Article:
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Hoyer: Dems won’t seat Harris until North Carolina fraud allegations are resolved

Rep. Steny HoyerSteny Hamilton HoyerDemocrats seek wave to bolster House majority Hoyer lays out ambitious Democratic agenda for 2021, with health care at top Top Democrats introduce resolution calling for mask mandate, testing program in Senate MORE (D-Md.) on Tuesday warned that Democrats will not seat a North Carolina Republican if allegations of election fraud carry over to next year, when Democrats take control of the lower chamber.

Hoyer, who will be majority leader in the next Congress, said he’s hopeful that North Carolina officials will settle the controversy surrounding Republican Mark HarrisMark HarrisTrump sparks debate over merits of voting by mail The Hill's Campaign Report: Debate over mail-in voting heats up Bevin says he lost because liberals are 'good at harvesting votes' in urban areas MORE, who has a slim lead over Democrat Dan McCready in a contest dogged by allegations of election fraud.

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But if the issue remains under a cloud of contention — or if local officials certify Harris in a way viewed as partisan — Democrats will investigate the matter themselves before seating Harris, Hoyer said.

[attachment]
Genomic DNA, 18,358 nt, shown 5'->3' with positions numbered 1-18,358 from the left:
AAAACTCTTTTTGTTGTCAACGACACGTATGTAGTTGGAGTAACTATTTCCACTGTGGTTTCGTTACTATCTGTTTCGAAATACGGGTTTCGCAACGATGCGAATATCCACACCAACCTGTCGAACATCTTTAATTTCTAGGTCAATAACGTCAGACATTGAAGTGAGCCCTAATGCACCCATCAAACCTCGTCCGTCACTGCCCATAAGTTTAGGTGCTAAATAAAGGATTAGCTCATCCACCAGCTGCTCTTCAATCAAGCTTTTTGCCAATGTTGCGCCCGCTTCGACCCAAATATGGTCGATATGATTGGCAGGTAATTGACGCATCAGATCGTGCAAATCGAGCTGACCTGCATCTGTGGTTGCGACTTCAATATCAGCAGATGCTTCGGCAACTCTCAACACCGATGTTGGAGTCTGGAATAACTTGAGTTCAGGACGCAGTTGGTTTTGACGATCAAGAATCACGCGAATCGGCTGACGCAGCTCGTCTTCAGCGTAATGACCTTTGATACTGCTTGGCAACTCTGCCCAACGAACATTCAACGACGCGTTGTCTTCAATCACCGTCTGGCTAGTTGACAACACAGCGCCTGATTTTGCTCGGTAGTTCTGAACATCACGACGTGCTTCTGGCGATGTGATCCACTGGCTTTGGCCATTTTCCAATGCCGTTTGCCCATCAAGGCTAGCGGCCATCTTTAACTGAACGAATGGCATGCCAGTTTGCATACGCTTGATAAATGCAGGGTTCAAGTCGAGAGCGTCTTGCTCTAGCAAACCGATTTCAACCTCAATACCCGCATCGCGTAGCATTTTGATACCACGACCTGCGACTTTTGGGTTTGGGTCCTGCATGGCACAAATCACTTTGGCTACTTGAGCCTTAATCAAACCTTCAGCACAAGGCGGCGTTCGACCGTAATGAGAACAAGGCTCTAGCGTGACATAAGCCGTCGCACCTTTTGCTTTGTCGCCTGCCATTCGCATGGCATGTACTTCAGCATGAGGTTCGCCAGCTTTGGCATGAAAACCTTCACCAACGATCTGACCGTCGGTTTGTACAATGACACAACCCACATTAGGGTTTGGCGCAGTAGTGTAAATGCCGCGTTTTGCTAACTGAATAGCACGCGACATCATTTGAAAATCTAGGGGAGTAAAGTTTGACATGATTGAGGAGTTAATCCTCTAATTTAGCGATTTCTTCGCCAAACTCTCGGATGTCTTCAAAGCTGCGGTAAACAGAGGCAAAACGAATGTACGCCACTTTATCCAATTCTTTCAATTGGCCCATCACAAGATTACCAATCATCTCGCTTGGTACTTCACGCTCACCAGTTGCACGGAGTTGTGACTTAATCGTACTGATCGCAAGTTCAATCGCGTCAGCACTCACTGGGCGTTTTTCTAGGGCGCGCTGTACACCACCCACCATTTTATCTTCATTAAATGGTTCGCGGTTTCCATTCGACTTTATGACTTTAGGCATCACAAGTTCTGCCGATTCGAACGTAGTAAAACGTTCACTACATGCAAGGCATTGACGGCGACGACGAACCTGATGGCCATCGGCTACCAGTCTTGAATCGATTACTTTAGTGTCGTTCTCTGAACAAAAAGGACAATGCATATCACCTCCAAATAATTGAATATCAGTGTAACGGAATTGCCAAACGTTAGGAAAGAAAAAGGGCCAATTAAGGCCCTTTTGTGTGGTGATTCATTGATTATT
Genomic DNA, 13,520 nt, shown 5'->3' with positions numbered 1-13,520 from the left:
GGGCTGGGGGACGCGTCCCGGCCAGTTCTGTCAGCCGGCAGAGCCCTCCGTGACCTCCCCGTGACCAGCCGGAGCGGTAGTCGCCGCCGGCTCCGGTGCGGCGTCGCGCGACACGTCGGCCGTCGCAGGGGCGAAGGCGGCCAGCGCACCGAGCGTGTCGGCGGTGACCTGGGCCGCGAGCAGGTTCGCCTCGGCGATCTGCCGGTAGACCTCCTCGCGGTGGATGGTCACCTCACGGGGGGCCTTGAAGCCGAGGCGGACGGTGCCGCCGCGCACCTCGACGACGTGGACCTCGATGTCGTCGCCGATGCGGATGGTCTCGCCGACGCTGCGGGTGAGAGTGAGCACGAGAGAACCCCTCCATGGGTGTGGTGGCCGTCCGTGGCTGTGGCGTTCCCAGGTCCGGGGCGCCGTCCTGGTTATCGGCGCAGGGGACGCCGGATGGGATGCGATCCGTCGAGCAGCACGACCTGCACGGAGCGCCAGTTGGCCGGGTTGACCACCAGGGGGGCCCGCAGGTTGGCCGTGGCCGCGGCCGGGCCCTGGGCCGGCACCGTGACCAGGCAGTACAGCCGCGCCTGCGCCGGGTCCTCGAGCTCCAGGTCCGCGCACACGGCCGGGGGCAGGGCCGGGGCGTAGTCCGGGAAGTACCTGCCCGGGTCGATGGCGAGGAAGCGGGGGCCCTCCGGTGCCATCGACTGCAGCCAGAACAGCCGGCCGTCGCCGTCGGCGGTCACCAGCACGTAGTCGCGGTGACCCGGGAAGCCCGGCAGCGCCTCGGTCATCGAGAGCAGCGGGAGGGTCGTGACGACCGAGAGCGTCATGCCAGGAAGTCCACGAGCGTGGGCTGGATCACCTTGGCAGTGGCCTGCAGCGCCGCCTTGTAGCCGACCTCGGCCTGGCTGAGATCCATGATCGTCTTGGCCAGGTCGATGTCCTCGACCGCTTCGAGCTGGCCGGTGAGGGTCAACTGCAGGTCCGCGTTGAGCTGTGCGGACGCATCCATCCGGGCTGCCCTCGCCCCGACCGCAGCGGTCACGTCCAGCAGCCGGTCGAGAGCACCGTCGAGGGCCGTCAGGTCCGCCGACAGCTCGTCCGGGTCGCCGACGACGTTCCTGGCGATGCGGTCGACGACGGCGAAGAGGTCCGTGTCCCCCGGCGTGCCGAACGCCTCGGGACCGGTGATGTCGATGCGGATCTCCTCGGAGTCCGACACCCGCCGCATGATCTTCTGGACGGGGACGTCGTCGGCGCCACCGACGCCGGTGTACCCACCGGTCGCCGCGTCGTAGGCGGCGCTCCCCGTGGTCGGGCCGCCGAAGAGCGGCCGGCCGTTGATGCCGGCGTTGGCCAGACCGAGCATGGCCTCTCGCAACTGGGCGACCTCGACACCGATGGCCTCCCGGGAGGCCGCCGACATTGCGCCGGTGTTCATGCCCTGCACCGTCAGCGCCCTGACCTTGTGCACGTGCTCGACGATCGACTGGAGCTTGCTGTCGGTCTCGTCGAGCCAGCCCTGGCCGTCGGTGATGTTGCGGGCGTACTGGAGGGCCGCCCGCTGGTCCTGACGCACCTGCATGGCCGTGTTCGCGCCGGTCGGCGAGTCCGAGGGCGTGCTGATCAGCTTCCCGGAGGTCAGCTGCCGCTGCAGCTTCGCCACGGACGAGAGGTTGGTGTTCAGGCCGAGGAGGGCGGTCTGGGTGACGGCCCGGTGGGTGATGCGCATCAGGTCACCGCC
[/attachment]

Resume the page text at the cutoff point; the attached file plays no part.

“The allegation is of serious fraudulent activity on behalf of the Republican administrator — one or more — dealing with primarily absentee ballots. ... So there’s a very substantial question,” Hoyer told reporters during a press briefing in the Capitol.

“The House ... has the authority over the propriety of the election. This is a very substantial question [and] it ought to be resolved before we seat any member,” he said.

Harris, who defeated Rep. Robert PittengerRobert Miller PittengerBottom Line North Carolina reporter says there could be 'new crop' of GOP candidates in 9th Congressional District race North Carolina board calls for new election in contested House race MORE, a three-term Republican, in the GOP primary earlier in the year, leads McCready, the Democrat, by roughly 900 votes in North Carolina’s 9th District, a conservative stronghold that has not seated a Democrat since the 1960s.

But a number of voters have emerged since the midterms with claims that their absentee ballots were collected illegally. One woman has said she was paid by a GOP operative to do the collecting.  

Amid the allegations, the North Carolina State Board of Elections on Friday declined to certify the results. 

Hoyer said he intends to talk to Rep. Zoe LofgrenZoe Ellen LofgrenWhy prevailing wage reform matters for H-1B visas Fears grow of voter suppression in Texas Business groups start gaming out a Biden administration MORE (D-Calif.), who will likely be chairwoman of the House Administration Committee next year, about how to approach the fraud allegations in the district, but he was clear that if the controversy persists into next year, Democrats will not seat Harris. 

“If there is what appears to be a very substantial question on the integrity of the election, clearly we would oppose Mr. Harris’s being seated until that is resolved,” he said.

Updated at 12:54 p.m.